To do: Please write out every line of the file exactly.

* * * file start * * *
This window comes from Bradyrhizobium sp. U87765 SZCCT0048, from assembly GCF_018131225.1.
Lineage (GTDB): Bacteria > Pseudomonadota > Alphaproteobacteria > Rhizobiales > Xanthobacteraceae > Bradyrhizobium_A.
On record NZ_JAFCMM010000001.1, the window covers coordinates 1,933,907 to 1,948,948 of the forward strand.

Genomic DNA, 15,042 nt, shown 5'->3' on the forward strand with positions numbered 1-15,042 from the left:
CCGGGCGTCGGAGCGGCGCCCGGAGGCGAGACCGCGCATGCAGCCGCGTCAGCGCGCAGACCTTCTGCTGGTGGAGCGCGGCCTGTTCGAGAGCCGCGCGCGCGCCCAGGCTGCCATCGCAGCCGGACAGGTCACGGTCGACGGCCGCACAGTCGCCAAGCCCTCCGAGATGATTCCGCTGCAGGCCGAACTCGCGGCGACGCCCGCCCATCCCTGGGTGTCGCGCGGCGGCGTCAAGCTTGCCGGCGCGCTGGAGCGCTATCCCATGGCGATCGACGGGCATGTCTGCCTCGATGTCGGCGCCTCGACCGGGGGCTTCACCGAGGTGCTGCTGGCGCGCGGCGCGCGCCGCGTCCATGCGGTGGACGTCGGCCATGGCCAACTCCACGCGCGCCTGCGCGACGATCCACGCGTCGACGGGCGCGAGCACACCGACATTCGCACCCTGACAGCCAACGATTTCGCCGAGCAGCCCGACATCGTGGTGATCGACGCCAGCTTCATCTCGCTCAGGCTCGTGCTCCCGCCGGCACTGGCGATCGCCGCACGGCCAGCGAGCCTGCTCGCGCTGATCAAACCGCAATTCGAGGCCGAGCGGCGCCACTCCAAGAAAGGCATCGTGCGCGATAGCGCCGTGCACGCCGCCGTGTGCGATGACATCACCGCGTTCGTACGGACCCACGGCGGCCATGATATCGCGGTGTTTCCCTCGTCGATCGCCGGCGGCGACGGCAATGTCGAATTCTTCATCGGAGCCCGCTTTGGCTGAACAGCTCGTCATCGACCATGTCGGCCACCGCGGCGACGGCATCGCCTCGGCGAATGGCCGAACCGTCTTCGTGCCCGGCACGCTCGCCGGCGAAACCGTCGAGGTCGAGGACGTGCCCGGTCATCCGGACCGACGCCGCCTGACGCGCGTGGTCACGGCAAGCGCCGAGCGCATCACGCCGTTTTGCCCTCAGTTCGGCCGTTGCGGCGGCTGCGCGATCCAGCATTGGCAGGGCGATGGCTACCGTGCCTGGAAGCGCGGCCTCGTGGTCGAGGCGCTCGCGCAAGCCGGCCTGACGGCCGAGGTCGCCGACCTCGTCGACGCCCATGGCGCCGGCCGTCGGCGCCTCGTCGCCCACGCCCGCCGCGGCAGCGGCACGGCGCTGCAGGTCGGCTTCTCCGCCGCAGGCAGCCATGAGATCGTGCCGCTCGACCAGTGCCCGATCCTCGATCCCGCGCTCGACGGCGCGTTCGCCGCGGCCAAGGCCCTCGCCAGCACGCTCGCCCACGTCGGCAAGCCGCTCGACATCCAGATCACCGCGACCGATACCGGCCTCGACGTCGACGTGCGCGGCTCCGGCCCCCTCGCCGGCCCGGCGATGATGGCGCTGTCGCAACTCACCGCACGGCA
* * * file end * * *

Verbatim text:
This window comes from Bradyrhizobium sp. U87765 SZCCT0048, from assembly GCF_018131225.1.
Lineage (GTDB): Bacteria > Pseudomonadota > Alphaproteobacteria > Rhizobiales > Xanthobacteraceae > Bradyrhizobium_A.
On record NZ_JAFCMM010000001.1, the window covers coordinates 1,933,907 to 1,948,948 of the forward strand.

Genomic DNA, 15,042 nt, shown 5'->3' on the forward strand with positions numbered 1-15,042 from the left:
CCGGGCGTCGGAGCGGCGCCCGGAGGCGAGACCGCGCATGCAGCCGCGTCAGCGCGCAGACCTTCTGCTGGTGGAGCGCGGCCTGTTCGAGAGCCGCGCGCGCGCCCAGGCTGCCATCGCAGCCGGACAGGTCACGGTCGACGGCCGCACAGTCGCCAAGCCCTCCGAGATGATTCCGCTGCAGGCCGAACTCGCGGCGACGCCCGCCCATCCCTGGGTGTCGCGCGGCGGCGTCAAGCTTGCCGGCGCGCTGGAGCGCTATCCCATGGCGATCGACGGGCATGTCTGCCTCGATGTCGGCGCCTCGACCGGGGGCTTCACCGAGGTGCTGCTGGCGCGCGGCGCGCGCCGCGTCCATGCGGTGGACGTCGGCCATGGCCAACTCCACGCGCGCCTGCGCGACGATCCACGCGTCGACGGGCGCGAGCACACCGACATTCGCACCCTGACAGCCAACGATTTCGCCGAGCAGCCCGACATCGTGGTGATCGACGCCAGCTTCATCTCGCTCAGGCTCGTGCTCCCGCCGGCACTGGCGATCGCCGCACGGCCAGCGAGCCTGCTCGCGCTGATCAAACCGCAATTCGAGGCCGAGCGGCGCCACTCCAAGAAAGGCATCGTGCGCGATAGCGCCGTGCACGCCGCCGTGTGCGATGACATCACCGCGTTCGTACGGACCCACGGCGGCCATGATATCGCGGTGTTTCCCTCGTCGATCGCCGGCGGCGACGGCAATGTCGAATTCTTCATCGGAGCCCGCTTTGGCTGAACAGCTCGTCATCGACCATGTCGGCCACCGCGGCGACGGCATCGCCTCGGCGAATGGCCGAACCGTCTTCGTGCCCGGCACGCTCGCCGGCGAAACCGTCGAGGTCGAGGACGTGCCCGGTCATCCGGACCGACGCCGCCTGACGCGCGTGGTCACGGCAAGCGCCGAGCGCATCACGCCGTTTTGCCCTCAGTTCGGCCGTTGCGGCGGCTGCGCGATCCAGCATTGGCAGGGCGATGGCTACCGTGCCTGGAAGCGCGGCCTCGTGGTCGAGGCGCTCGCGCAAGCCGGCCTGACGGCCGAGGTCGCCGACCTCGTCGACGCCCATGGCGCCGGCCGTCGGCGCCTCGTCGCCCACGCCCGCCGCGGCAGCGGCACGGCGCTGCAGGTCGGCTTCTCCGCCGCAGGCAGCCATGAGATCGTGCCGCTCGACCAGTGCCCGATCCTCGATCCCGCGCTCGACGGCGCGTTCGCCGCGGCCAAGGCCCTCGCCAGCACGCTCGCCCACGTCGGCAAGCCGCTCGACATCCAGATCACCGCGACCGATACCGGCCTCGACGTCGACGTGCGCGGCTCCGGCCCCCTCGCCGGCCCGGCGATGATGGCGCTGTCGCAACTCACCGCACGGCA